quite separatearticle, 'Entwurfr,in which the termAnlageis similarlynever
used. The two conceptsareclearlycoincidentwithinthe compositionalprocess.
Koch drawsmaterialfrom both of Sulzer'sarticles,fashioninga relationship
betweenthem. Oncethe composerhasenteredinto the full floodof imaginaiion
and has invented the main musicalideas of the composition,and these ideas
have revealedthemselvesin their true relaiionships,he says, not a moment
shouldbe lost in gettingthis unifiedmusicalimagedownon paper:
This Groundplan,now madevisible, or set downin notation,is calledthe
Draftof the piece. It is necessaryin the firstplace,as hasalreadybeensaid,
so thatnothingof the unitywhichwasconstructedunderinspirationshould
be lost, especiallyas one begins to think over how it can be articulatedto
fullest advantage;but also in the secondplace, so that one can durlngthe
Articulationsee the main ideas at a glancein their closestproximity,and
thereby avoid being led by one's imagination into remotely-related
subsidiaryideas.
After completionof the Groundplanand of the Draft of this, the next
stageln the evolutionof piecesis theirArticulation.. . .9

From this it is plain that Inventionis seen as a mentalprocess,and that its


product, the Groundplan,is a mental image. Thus the Draft performstwo
functions:it is the visible age of the Groundplanon paper;and it is the
starting-pointand aide-memoireof the Articulation.The schemagiven in Fig.
2b can now be revised,omittingthe weakterms,as shownin Fig. 3.
Afterhisextendeddiscussionof Invention(Vol. 2, pp. 53-97) Kochreviews
in turnthe processesof Articulaton(pp. 97-124) andElaboration(pp. 12F7).
The businessof Articulationis to take the mainmusicalideasenshrinedin the
Draft, and renderthem in a varietyof guises and fragmentedforms, and to
distributethese so as to makeup the principalperiodsof the piece (p. 97); and
to interpolate subsidiary ideas as links between the principal periods
(pp. 1062). These together give the piece its full extent. Over-riding
34

MUSIC ANALYSIS

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Entwurf

THE

COMPOSITIONAL

PROCESS

IN MUSIC THEORY 171>1850

Fig. 3
PRODUCT

PROCESS
[Erfindung
Erfindung

_^

i,

tordnung

l
,)

An Ia g e

Ausfu hrung

Ausarbeitung

considerationsare:(1) cheintendedprevailingemotionalstatesofthe piece;(2)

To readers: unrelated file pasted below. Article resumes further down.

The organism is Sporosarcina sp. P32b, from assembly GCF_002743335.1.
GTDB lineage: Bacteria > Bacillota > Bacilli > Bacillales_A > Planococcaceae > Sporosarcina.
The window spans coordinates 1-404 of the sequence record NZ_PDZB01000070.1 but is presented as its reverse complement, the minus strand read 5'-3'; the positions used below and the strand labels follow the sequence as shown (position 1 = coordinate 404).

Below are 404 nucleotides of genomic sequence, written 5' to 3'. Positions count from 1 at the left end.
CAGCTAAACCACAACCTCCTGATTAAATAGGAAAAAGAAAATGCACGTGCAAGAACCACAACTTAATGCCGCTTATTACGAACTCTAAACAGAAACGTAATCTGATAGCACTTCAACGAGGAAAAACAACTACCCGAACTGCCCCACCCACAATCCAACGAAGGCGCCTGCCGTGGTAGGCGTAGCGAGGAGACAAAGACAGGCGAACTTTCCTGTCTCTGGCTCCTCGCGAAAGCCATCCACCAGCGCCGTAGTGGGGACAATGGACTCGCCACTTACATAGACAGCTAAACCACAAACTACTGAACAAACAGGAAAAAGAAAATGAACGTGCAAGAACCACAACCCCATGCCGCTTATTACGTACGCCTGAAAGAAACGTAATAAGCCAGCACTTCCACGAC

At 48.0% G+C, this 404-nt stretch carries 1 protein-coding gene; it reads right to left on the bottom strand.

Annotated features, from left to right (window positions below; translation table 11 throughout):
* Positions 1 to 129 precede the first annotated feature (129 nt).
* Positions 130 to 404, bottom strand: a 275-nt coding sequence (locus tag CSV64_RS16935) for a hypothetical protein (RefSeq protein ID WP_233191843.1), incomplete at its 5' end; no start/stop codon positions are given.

the modulatoryscheme;(3) the form. The deploymentof main ideas, and of
their constituentmotifs, must work to illuminatethe emotionalstates. There
mustbe adequatediversityof material,butkinshipof ideas:betterto havevery
few ideas, to allow their motifs to be interrelated,better to let the subsidiary
ideasbe in closekinshipto the mainideas(p. 132);in this way, the ideasof the
Groundplanwill be viewed and reviewed from constantlydifferent angles
(pp. 100and 133).In a delightfulillustration(pp. 10916), Kochconfrontsthe
courtmusician'stypicalproblemof havingto set an ode for the birthdayof a
hereditaryprincess on the very day when the hereditaryprince has fallen
gravelyill. Using musicalexamples,he discussesthe handlingof modulatory
schemesto conveyboth rejoicingand invocation.
The end-productof this process of Ariiculationis a fully set-out melody,
spanningthe entireextentof the piece, togetherwith a completebasspartand
indicationsof particularlycrucialharmonicprogressions,possibly also with
some draftingof the inner voices) all committedto paper or put into score
(p. 124). At this stageof composition,the Elaborationtakesover. Its taskis to
work out the remaininginner voices, to settle the unspecified harmoIiic
progressionsin accordancewith the bass and melody, and to ensure the
the details of the
faithful portrayalof the pieces emotional states-for
effect of the
emotional
ultimate
the
in
factors
vital
are
parts
accompanying
on the
depends
go
need
Elaboration
the
which
to
detail
of
degree
The
work.
acoustical
the
on
belongs,
piece
the
which
to
genre
the
of
conventions
condiiions envisaged for performance,and on the size of the perforniing
forcesinvolved.
Whatof the composer'sstateof niind duringthese threeprocesses?On this,
Kocn 1S qulte specific.He speaksfrequentlyof the 'specialmentalstatewhich
.

MUSIC ANALYSIS

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35

IAN BENT

the composermust seek to attainwhen inventinga piece' (e.g. Vol. 2,


p. 70). By this he means'inspiration'
(Begeisterung)
in the Sulzeriansense;
thatis, a specialpsychicintensityin whichimagesarisewithgreateaseand
ideasflowin profusion,the resultof sustainedcontemplation
of an objectat
the end of whichthingsappearin the mind with an unusualclarityand
brilliance.Relatedto this is the conceptof 'genius'(Genius).The geniusis
one who combinesgreat imaginativepowers (Einbildungstrafte)
with a
peculiarsensitivityto certainkinds of images. A sensitivityto musical
images,whencombinedwith a latentinnerimaginative
power,promotesa
stateof mentalluciditywhichmakesthe generationof musicalideaseffortless. Suchgenius,it shouldbe said, still guarantees
nothingmorethanthe
workof a 'talentedtechnician';and thereis a higherorderof geniusabout
which Sulzertalks: a genius who possessesalso a great mind, a great
intellect,and in whose mind the 'clearfull light of day shines . . . and